Product Reviews By User
Masterpiece of Progressive RockThere have been many phenomenal progressive rock albums over the years from Yes, EL&P, King Crimson, early 70's Genesis, and even today's best bands, like Dream Theater and Pain of Salvation; but Relayer has to be number one.
"Fragile", "Close to the Edge" and "The Yes Album" were fantastic albums, but Relayer just showcased what these immensely talented guys could really do. It is ironic that their greatest release doesn't even have Rick Wakeman on it, but what an incredible job Patrick Moraz did filling in.
The three pieces are totally unrelated to each other - they almost sound like three different fantastic bands performing. "Gates" is my absolute favorite rock piece of all time. It starts out simple enough, but soon evolves into a mind-blowing battle complete with the sound effects in the background and Steve Howe's and Chris Squire's extraordinary guitar and bass runs. Through it all, Alan White somehow keeps the rhythm from getting out of hand, as he drives relentlessly on and keeps everyone together. The ending is the absolutely beautiful "Soon", with Jon's voice in perfect pitch with Moraz's keys as the piece fades away.
"Sound Chaser" is a difficult piece with impressive rhythm changes, fantastic drumming and bass playing, and Steve's wild unaccompanied guitar solo. There is also a soaring keys solo from Moraz, his finest playing on the album.
The final piece is "To Be Over", a ballad of sorts that is just extraordinary to listen to. The beautiful guitar chords Steve lays down, and Jon's voice over the top of it all, just gives the listener chills.
I remember going to see the Relayer tour back in the mid-70's with my band at the old Boston Garden, and we all left shaking our heads in disbelief that they actually pulled these extremely difficult pieces off (plus all the others) live. Most of the people came to hear "Roundabout", but the "Gates" performance is the one I'll never forget.
Submitted by a reviewer (Lakeville, MA) 8/18/2005
Office of Strategic Influence (2003)
Very Nice Change of PaceThis CD features some familiar faces, including members from Dream Theater, Porcupine Tree and Fates Warning, three of the great progressive rock bands around. If you had to pick which band this CD sounds the most like, I would say Porcupine Tree. It doesn't sound anything like DT. The music is fun to listen to, and it is most enjoyable to sit back and relax with. Jim Matheos has never been known as a guitar shredder, but he has a great knack of putting down layers of chords that build slowly to a grand conclusion.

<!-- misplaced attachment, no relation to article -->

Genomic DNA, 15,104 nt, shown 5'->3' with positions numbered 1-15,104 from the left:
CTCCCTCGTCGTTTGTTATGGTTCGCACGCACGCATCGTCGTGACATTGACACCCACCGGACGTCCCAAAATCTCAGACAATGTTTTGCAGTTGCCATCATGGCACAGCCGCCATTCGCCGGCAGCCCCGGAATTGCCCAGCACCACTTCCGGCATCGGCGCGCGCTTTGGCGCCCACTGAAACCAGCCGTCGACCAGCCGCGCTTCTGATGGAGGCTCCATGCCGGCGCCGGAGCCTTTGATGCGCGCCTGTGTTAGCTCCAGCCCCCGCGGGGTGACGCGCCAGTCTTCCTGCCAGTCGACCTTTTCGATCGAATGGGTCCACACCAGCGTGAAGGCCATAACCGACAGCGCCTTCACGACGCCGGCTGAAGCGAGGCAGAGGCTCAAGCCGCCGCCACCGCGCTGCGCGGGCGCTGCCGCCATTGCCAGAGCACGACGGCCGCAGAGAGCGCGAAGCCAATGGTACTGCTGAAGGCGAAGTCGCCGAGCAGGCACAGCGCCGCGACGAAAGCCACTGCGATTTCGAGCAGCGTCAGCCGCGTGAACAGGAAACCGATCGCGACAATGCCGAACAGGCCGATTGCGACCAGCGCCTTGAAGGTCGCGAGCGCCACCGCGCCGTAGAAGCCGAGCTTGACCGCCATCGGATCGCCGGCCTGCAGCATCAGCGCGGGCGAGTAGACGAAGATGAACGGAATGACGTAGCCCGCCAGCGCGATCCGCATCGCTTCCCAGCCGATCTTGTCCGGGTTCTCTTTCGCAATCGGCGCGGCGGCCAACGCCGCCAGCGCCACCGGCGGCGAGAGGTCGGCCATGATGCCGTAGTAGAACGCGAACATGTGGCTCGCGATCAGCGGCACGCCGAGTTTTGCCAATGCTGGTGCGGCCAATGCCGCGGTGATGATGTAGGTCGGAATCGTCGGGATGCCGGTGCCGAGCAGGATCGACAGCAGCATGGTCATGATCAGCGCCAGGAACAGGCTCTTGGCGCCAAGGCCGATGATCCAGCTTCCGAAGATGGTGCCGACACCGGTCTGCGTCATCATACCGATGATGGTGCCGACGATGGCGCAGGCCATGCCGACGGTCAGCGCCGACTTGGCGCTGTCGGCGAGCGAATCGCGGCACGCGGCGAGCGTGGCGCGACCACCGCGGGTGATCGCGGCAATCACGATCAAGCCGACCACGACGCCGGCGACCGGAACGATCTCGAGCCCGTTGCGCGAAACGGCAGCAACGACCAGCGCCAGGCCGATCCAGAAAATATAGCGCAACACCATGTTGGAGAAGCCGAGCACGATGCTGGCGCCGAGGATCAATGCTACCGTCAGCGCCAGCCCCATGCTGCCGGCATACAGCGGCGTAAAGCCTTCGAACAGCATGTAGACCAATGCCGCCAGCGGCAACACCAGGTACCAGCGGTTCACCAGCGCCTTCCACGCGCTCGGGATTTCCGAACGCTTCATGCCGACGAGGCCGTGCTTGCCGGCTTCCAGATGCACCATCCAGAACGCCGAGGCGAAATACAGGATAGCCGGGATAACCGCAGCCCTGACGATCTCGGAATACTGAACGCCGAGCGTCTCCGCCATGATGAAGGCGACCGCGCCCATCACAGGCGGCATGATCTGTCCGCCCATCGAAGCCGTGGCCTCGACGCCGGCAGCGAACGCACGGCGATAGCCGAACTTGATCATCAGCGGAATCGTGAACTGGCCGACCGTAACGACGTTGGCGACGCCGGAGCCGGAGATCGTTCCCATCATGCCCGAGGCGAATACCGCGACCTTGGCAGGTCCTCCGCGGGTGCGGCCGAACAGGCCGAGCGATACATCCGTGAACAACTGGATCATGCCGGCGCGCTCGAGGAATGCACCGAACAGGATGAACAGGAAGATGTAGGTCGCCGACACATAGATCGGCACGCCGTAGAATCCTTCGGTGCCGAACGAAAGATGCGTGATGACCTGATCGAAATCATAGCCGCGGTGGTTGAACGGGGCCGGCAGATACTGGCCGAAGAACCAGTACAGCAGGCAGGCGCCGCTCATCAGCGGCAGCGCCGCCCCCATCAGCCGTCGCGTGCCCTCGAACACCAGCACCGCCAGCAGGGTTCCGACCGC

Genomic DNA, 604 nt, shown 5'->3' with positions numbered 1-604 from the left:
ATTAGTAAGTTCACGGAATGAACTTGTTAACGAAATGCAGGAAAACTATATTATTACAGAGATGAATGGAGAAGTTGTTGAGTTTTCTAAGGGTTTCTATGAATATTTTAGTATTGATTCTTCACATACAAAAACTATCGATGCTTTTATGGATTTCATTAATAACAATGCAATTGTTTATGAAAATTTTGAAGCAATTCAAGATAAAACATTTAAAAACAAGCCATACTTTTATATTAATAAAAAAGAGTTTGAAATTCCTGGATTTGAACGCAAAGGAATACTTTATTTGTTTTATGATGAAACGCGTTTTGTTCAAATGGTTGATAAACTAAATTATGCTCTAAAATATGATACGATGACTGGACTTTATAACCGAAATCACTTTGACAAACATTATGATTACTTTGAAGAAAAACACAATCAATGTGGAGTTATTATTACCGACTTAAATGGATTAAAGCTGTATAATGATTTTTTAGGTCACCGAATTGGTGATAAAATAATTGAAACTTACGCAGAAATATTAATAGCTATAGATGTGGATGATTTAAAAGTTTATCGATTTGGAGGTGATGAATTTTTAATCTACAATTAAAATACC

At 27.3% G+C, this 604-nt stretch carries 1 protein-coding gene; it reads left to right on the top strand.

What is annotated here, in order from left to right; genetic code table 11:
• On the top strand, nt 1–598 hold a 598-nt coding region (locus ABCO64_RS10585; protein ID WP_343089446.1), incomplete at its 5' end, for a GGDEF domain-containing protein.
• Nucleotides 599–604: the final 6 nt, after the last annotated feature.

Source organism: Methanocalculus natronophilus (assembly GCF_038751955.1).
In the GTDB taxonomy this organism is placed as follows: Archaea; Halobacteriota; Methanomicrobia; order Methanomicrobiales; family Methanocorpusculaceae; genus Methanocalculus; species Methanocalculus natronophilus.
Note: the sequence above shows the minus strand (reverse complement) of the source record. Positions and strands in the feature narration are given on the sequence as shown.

Some of the cuts sound like they could be a backdrop for "Alias" or "CSI", with pulsating drum rhythms from Mike keeping the excitement going forward. Mike's playing is understated, tasteful, and quite laid back (for him), which is just what is called for here. There are no double bass pyrotechnics or dazzling fills we always hear from him with DT, just excellent, clean drumming.
Enjoy this disc, it is a nice change of pace.
Submitted by a reviewer (Lakeville, MA) 6/15/2005
||Pain Of Salvation|
Be (2004) Top Seller
Ambitious Effort Comes up ShortBy looking at the various reviews, you get the idea that this is an uneven performance. Some of this release is deserving of 5 stars, but too much of it deserves only one.
I agree with the reviewer that mentions skipping over songs - that is exactly what I find myself doing. This CD is Daniel Gildenlow's concept album of explaining where we fit in the history of evolution; no small task! Unfortunately, we end up with a very uneven mix of alternately boring (slow-paced, confusing background sounds, narration), and excellent (classic POS) pieces strung together randomly.
Daniel explains in his liner notes that putting this concept album together over the last several years left him exhausted - but it leaves the listener the same way. You find yourself really fighting to stay with the musical concept, and ultimately, skipping tracks.
They need to get back to "Perfect Element" and "Remedy Lane", two of the greatest discs "progressive rock" has ever seen.
Submitted by a reviewer (Lakeville, MA, USA) 2/2/2005
Live at Last (2004)
Fantastic Live PerformanceThis double CD set from Enchant covers a lot of material from the band's expansive repertoire over 11 years. The quality of the live recording is very good and expertly produced by guitarist Doug Ott. What really got me hooked on Enchant a couple of years ago was the fantastic voice of Ted Leonard. He sings with great emotion, has extraordinary vocal range, and can hold notes forever, (listen to the amazing "Pure").
Doug Ott's guitar playing is also excellent - he is one of those rare guys who can use the guitar to take the music to a higher emotional level, like Steve Howe or Carlos Santana. He can shred with the best of them, but his playing is also very lyrical - almost like having another lead voice in the band.
The rhythm section (Ed Platt - bass, Sean Flanegan - drums) performance is also exemplary, as is the keyboard performance of Bill Jenkins. Many "progressive rock" bands struggle to fit the keyboards in seamlessly, but Enchant does it better than most.